Is it safe to only use intval to sanitize the user input for a database select, as in the following example?

$id = intval($_GET['id']);

$query = "SELECT * FROM table WHERE id='$id'";
  • 2
    Possibly. Why do it though when you can do it the right way and not accidently have code later that needs to continue to do it the wrong way? "Ok, so I need to add an and statement with a parameter... $type = $_GET['somestring']; ... I'll just continue the style used here. $query = "select * from table where id='$id' and str='$type'; ... DOH!"). Do it the right way from the start.
    – user40980
    Jul 1 '15 at 18:09
  • I get your point @MichaelT but it doesn't really apply in this case (promise!). I thought of it as pretty neat if it is actually as safe as I think it is. But is it?
    – Dahoon
    Jul 1 '15 at 18:21
  • 1
    In certain cases, you can only use a non-negative integer (limits) - in that case, intval will still allow illegal input through.
    – Sam Dufel
    Jul 8 '15 at 15:30

intval is guaranteed to produce an integer (it returns 0 if it "fails"), and an integer is a safe thing to use in a MySQL query. This answer https://stackoverflow.com/a/3208089/458614 on SO agrees:

Yes, intval() is safe. There is absolutely no way to perform an SQL injection when the parameter is converted to integer, because (obviously) the format of an integer does not allow putting SQL keywords (or quotes, or whatever) in it.

I suspect the same goes for uses other than SQL.

  • 1
    intval() will also return a 1 if someone managed to pass an object value into it. So if 0 or 1 a valid inputs you cannot rely on it. Aug 14 '16 at 8:54

Is it safe to only use intval to sanitize the user input for a database select, as in the following example?

Short answer: No.

OK, intval() will always deliver you an integer value which will not break your SQL.

The problem is that, whilst the value returned is an integer, is it a valid one? Can you guarantee that the value returned by intval (e.g. 0) will never correspond to a real data record? With code that does no further checking, you could inadvertently create a record with a key of 0 and then have many users access the same record, all because they're [all] entering invalid numeric values. Not good.

All for the want of a polite error message like "ID must be numeric".


Rule of thumb is: If the input comes from anywhere else than from the code itself, the data provided is to be considered 'tainted'. You will have to make sure the value is what you expect and would not mess up your SQL statement (injection).

Though I question why you're not using/utilizing PDO and use markers in your statement so these things are handled automatically.

But I would choose to do something like this (using a ternary operator):

$id = (is_numeric($id) && $id > 0) ? $id : false;

if ($id !== false) {
   ... code goes here ...

It doubles the possibility of $id being a realistic integer.

  • What could $id be in this case such that casting it with intval and then using it in your query could be harmful?
    – tobek
    Dec 17 '15 at 10:09
  • @tobek: Now? Nothing. PHP's intval is guaranteed to return an integer. But your code might change in the future (e.g. if the id becomes an alphanumerical string instead) and you remove the call to intval, or if you redefined intval. There's no reason not to use a prepared statement when dealing with user input. Dec 17 '15 at 20:51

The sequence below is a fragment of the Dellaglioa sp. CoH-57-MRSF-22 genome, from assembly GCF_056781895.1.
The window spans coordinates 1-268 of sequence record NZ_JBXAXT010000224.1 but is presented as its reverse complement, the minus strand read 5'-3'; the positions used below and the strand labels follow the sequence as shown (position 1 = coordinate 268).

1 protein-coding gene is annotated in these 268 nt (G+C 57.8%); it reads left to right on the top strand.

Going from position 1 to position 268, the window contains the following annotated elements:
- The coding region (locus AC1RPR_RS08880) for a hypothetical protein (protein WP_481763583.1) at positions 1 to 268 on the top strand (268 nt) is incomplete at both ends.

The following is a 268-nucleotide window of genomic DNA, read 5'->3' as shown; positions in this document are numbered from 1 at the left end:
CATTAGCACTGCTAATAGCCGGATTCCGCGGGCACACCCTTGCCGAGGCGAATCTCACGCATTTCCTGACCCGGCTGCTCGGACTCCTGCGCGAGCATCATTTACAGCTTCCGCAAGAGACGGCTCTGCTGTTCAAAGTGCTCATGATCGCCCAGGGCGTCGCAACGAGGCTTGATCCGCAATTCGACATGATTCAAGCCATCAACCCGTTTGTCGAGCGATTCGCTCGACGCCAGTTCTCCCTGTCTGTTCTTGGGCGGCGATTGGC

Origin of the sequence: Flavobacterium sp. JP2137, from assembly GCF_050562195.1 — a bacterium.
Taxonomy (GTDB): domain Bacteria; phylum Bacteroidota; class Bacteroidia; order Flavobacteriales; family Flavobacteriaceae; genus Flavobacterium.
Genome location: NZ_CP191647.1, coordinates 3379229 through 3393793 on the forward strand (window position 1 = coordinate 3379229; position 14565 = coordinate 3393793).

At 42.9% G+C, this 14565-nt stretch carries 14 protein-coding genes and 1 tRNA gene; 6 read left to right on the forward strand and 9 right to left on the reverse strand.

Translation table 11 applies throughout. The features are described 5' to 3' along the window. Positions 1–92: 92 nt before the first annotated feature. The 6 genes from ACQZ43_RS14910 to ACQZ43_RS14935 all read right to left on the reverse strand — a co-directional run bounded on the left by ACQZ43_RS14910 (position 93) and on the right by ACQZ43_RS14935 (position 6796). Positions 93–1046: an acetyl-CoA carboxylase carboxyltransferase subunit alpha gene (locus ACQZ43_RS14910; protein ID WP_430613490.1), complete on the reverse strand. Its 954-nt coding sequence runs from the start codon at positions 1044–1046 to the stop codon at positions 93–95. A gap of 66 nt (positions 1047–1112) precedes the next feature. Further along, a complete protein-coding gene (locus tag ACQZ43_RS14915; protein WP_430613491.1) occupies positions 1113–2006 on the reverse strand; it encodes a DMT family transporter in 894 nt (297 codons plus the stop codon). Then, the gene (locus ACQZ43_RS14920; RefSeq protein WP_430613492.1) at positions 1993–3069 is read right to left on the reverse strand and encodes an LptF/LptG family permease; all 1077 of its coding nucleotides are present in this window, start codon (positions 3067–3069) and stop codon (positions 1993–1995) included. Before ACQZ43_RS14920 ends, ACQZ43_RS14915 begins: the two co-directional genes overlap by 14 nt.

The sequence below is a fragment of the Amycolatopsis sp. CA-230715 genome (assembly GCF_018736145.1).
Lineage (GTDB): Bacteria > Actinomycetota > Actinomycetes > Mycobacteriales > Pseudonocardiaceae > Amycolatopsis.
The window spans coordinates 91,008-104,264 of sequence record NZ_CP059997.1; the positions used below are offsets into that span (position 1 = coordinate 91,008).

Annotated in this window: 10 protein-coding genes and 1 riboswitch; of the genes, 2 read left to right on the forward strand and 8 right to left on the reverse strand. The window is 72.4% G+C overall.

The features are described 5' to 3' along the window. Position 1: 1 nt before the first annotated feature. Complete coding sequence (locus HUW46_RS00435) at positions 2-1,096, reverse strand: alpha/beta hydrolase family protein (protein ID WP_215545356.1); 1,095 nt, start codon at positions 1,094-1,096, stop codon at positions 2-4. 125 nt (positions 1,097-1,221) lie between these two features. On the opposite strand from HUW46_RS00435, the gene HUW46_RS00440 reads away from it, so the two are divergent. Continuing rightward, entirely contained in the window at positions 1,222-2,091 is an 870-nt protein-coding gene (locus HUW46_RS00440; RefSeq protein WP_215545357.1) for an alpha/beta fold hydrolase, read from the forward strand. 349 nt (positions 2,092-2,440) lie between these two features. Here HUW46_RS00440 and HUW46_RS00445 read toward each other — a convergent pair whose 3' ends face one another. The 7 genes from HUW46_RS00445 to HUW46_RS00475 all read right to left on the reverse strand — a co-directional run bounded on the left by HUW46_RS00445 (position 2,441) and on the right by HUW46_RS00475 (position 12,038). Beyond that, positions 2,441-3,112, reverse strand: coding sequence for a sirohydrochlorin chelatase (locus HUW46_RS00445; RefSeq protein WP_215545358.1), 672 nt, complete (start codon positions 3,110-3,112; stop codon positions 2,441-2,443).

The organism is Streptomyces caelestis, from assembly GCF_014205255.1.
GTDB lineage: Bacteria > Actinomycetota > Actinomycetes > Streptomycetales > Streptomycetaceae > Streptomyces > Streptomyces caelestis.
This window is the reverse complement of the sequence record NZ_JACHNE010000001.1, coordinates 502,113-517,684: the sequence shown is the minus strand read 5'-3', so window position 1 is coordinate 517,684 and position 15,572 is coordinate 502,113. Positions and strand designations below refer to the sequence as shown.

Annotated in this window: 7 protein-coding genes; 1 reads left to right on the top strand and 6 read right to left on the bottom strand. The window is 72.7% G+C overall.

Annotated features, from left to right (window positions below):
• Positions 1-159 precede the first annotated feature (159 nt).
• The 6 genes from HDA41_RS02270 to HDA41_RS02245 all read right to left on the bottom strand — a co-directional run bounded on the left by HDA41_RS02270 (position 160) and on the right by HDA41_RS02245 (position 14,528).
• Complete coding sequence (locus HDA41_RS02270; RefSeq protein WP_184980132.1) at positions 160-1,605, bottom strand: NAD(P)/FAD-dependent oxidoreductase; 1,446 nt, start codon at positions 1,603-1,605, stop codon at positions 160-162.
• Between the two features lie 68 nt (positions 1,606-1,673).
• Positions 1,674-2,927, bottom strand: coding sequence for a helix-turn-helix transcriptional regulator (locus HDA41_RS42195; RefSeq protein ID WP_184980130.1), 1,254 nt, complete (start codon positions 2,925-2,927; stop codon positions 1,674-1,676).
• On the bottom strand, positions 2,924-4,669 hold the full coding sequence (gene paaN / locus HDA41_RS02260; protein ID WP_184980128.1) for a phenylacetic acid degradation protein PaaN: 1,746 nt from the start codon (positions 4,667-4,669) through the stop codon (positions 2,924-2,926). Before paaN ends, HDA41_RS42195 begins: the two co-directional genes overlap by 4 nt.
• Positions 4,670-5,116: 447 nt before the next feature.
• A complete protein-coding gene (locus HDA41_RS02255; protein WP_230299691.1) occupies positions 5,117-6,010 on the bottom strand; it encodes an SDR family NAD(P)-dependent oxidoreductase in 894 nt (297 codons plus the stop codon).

• @tobek There is no harm IF (any any case) the ID would then be casted into the integer value 0 and you know ID 0 does not exist. I just like to be sure and would approach the 'challenge' this way. Yes, some extra lines of code, but better safe than sorry ;) Dec 21 '15 at 12:47

First, check if $id is a valid numeric value ( using is_numeric ) then finally cast the $id to type ( int ).


Ints are by definition safe for any situation I can think of, though for use as a param to a CLI command, ensure they aren't negative as the leading hyphen may mean they become taken as flags instead of params; and for cases where there's a storage size limits, beware of bounds as overflows may be unfortunate.

However, I'd be inclined to create a bunch of user-input validation methods, if you are doing this often. Something like:

public function getValidInt(
    string $name,
    int $minValue=PHP_INT_MIN,
    int $maxValue=PHP_INT_MAX,
    int $defaultValue=0
) {
    assert($minValue < $maxValue, 'Min bound must be less than max.');
    if (!array_key_exists($name, $_GET)) {
        return $defaultValue;
    $userValue = (int)$_GET[$name];
    // Could instead return $defaultValue if it's out of bounds.
    return min($maxValue, max($minValue, $userValue));

This makes it super-easy to get yourself untainted, bounds-checked values with a valid default value if they are not specified.

For strings, this might look like:

public function getValidString(
    string $name,
    string $validationRegex='.*',
    int $minLength=0,
    int $maxLength=PHP_INT_MAX,
    int $defaultValue=''

...and so forth.

Adding such things early on in your project means you'll be thinking about every user input, and will not amass a huge tech debt task of "validate all user input" as you near the end of the project. Everything will already be correct; strings will be whitelisted, ints will be bounds-checked, and so forth.

Escaping and detainting on input should ideally be treated as a separate concern from escaping for use in a database, display as HTML, etc. Removing malicious HTML tags from strings is something you should be doing on input (there should be nobody called <span onclick="alert('whee')">Fred</span> stored in your database, even if you have not yet displayed their name to the screen. Escaping before you throw a variable to the HTML or MySQL or commandline should be your final last-chance confirmation that you've ensured save variables, not be your only check.

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